Why Cuba's opening is dividing opinion

It’s a really tricky topic and everyone has their own opinion on what is for the best. But here are the facts:

Cuba has been closed since 24th March 2020. The last 8 months have been incredibly difficult for those on the island. 

Not only have they been struggling (yet succeeding) to keep the virus at bay, but they have been dealing with an extreme shortage of food, no work, no basic household and hygiene essentials, no access to hard currency (the CUC is on its way out and the USD is now in demand)

So at this point, Cuba needs to open. The economy is on it’s knees. If it remains closed for much longer, or has to go back to closing again, people will not be able to feed their families. It’s that simple. 

But of course, as ever, the idea of Cuba opening and tourists from around the world flocking in their thousands for some escapism and sun, brings risk of a coronavirus escalation. If Cuba has to close again because of this, the people will starve and suffer worse than before. 

SO SHOULD I ACTUALLY COME TO CUBA RIGHT NOW?

YES. Please, please visit Cuba. But just do so responsibly:

Do your research (drop us an email with any questions or concerns and we can help).

Come with plenty of time. Come expecting to isolate for the first week, so book a nice accommodation. Enjoy a few days reading and relaxing in your accommodation, and then be free to safely explore an almost COVID-free island.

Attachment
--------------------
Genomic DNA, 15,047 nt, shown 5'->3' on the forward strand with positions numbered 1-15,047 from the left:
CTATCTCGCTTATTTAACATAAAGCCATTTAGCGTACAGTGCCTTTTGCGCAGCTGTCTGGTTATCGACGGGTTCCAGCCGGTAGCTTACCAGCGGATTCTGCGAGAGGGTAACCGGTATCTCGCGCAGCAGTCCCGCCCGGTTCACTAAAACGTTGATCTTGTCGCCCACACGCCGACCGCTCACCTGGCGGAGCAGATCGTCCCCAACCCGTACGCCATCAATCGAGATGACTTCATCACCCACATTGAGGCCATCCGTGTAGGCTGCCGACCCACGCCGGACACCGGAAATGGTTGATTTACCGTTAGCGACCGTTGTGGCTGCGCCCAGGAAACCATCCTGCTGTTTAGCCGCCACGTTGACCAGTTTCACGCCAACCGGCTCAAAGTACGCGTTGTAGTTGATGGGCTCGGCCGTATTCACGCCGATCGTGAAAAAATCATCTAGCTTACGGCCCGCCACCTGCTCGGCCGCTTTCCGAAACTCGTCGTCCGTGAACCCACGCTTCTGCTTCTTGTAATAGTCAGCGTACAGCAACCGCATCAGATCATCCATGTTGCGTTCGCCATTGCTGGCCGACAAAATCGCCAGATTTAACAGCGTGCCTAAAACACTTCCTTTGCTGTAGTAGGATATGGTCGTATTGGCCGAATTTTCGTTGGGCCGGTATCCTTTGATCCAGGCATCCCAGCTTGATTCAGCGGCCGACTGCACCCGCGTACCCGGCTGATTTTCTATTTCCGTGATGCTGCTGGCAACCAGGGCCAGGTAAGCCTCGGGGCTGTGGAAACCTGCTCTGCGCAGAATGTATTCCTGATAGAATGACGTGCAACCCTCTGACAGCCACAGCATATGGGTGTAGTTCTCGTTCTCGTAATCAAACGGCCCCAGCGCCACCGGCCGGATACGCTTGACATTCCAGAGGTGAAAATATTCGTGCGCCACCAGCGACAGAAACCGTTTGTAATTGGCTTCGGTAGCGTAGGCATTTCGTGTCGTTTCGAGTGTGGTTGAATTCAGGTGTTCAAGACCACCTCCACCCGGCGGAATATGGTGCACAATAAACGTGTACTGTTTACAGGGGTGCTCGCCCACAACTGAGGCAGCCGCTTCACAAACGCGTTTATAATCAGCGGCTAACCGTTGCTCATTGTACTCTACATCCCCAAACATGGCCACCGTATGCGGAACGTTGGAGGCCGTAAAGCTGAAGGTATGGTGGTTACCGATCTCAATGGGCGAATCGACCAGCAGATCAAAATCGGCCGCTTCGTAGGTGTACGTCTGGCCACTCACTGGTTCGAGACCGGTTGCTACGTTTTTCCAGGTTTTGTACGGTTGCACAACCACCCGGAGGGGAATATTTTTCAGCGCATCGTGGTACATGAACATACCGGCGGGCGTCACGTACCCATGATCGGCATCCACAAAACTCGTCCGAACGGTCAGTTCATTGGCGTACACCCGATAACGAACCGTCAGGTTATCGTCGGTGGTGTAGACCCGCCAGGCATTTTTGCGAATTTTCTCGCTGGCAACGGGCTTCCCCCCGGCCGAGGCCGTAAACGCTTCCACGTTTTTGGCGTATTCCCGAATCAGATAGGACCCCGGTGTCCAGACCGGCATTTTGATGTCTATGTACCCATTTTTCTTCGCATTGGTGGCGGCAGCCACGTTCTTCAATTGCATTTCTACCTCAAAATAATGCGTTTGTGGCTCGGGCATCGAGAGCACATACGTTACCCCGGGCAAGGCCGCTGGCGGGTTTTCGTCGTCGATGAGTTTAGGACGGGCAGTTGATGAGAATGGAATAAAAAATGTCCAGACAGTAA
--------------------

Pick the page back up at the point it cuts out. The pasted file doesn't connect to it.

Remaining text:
Plan your trip well. Think about going to places where you can socially distance and support the locals at the same time. Viñales is perfect for this (trying not to be biased, but it really is the best place to social distance!). Here you can spend your days mixing with the locals but you’ll be out in the open air as it’s a very outdoorsy place. 

Keep updated with the current measures in place – follow us on social media for updates.

And make sure you come to support the Cuban people, because they really need you right now. So don’t start haggling to save yourself 10USD, because that 10USD will feed a family of 5 for a long time. You may have had it tough, but the Cubans have it tougher. I guarantee you that. 

FINAL WORDS...

The situation is ever evolving and I will keep this blog post current with any updates.

The above information is based on the meeting held by the CDP on the 13th November, meaning this information has come from the top. It may be that your family doctors, nurses and authorities might not know this information, or might do things ‘their own way’. This is often the case in Cuba, so you will need to keep an open mind and a flexible schedule. 

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TRAVEL TO CUBA DURING COVID

2 thoughts on “How To Travel To Cuba During COVID

  1. Wonderful experience-go before the Americans get back in! Stay in cases, eat lots of lobster and drink lots of rum, all to a backdrop of music! The people are amazing. We loved the whole holiday. I have to say it was a very pleasant experience. I ll put it simple: while it is still unspoiled by the western word, it is well worth visiting . It is definitely not cheap for tourists, but very nice.

    1. So glad to hear you had a lovely experience. And yes – lots of rum, lots of lobster (in the casas is the best, often the restaurants can be hit and miss for lobster), and plenty of salsa 😉